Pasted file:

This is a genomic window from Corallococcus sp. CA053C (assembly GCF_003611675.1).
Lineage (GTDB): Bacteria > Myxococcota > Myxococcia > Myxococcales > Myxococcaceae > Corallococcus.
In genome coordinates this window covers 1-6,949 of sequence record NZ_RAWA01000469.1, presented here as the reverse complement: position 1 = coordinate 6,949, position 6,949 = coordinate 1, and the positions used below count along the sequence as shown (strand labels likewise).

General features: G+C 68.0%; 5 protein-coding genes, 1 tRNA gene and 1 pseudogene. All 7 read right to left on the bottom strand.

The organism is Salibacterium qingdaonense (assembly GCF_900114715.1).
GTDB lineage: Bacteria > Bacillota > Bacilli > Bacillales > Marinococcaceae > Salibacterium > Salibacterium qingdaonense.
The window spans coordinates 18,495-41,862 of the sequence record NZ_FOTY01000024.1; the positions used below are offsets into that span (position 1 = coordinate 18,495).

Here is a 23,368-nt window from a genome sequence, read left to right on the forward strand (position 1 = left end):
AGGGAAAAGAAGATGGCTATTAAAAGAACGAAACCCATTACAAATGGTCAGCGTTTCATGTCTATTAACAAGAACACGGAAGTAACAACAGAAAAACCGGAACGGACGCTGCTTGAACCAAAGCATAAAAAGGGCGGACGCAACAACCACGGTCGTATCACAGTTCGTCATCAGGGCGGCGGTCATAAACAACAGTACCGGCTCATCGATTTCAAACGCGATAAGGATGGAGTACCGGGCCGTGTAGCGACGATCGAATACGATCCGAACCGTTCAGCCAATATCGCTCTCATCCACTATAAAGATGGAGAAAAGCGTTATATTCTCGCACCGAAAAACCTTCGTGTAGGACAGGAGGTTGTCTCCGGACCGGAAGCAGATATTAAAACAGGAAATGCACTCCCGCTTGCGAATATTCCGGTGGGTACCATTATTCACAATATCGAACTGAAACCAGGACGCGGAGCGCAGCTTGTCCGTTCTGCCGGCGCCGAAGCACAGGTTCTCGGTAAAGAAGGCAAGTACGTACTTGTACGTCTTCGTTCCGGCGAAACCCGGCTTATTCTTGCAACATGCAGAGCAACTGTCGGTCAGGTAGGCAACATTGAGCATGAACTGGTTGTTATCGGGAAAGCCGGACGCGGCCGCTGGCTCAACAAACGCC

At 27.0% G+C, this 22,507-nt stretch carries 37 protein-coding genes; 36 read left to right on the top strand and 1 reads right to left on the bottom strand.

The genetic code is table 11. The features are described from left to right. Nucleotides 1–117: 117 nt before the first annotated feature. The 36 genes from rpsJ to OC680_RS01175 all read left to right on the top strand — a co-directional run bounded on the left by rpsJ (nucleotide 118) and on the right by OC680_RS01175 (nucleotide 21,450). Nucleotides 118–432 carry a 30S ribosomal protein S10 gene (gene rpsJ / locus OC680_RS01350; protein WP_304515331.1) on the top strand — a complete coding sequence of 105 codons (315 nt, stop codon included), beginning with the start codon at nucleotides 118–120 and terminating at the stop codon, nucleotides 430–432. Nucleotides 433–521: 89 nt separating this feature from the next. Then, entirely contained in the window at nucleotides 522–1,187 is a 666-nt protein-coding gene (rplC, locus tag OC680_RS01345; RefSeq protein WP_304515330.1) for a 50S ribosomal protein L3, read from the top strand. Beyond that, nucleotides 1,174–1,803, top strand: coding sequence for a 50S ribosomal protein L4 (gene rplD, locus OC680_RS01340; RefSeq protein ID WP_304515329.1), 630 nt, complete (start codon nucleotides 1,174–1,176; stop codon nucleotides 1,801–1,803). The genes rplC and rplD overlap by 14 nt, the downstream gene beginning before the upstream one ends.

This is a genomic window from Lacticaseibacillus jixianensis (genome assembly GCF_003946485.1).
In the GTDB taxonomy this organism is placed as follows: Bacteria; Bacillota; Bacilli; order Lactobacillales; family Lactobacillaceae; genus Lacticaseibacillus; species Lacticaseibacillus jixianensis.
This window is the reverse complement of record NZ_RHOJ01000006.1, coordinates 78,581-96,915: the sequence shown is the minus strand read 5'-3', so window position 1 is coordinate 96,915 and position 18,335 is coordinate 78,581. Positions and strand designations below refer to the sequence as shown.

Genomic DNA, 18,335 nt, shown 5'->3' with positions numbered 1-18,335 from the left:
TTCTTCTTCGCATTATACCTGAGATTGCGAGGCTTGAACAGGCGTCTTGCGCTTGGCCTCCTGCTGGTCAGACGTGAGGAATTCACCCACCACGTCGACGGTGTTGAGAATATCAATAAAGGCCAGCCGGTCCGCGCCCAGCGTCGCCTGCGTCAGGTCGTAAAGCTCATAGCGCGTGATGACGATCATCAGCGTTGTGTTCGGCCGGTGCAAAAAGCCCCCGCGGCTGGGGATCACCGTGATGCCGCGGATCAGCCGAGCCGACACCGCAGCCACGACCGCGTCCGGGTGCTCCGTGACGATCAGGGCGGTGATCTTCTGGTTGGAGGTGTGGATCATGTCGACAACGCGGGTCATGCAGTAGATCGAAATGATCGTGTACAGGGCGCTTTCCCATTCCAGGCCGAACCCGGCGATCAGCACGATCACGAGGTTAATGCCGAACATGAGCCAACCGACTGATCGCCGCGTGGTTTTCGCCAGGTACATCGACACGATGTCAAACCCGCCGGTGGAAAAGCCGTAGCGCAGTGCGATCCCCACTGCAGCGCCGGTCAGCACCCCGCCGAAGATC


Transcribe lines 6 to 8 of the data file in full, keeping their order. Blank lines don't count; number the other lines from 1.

GTDB lineage: Bacteria > Bacillota > Bacilli > Bacillales > Marinococcaceae > Salibacterium > Salibacterium qingdaonense.
The window spans coordinates 18,495-41,862 of the sequence record NZ_FOTY01000024.1; the positions used below are offsets into that span (position 1 = coordinate 18,495).

Here is a 23,368-nt window from a genome sequence, read left to right on the forward strand (position 1 = left end):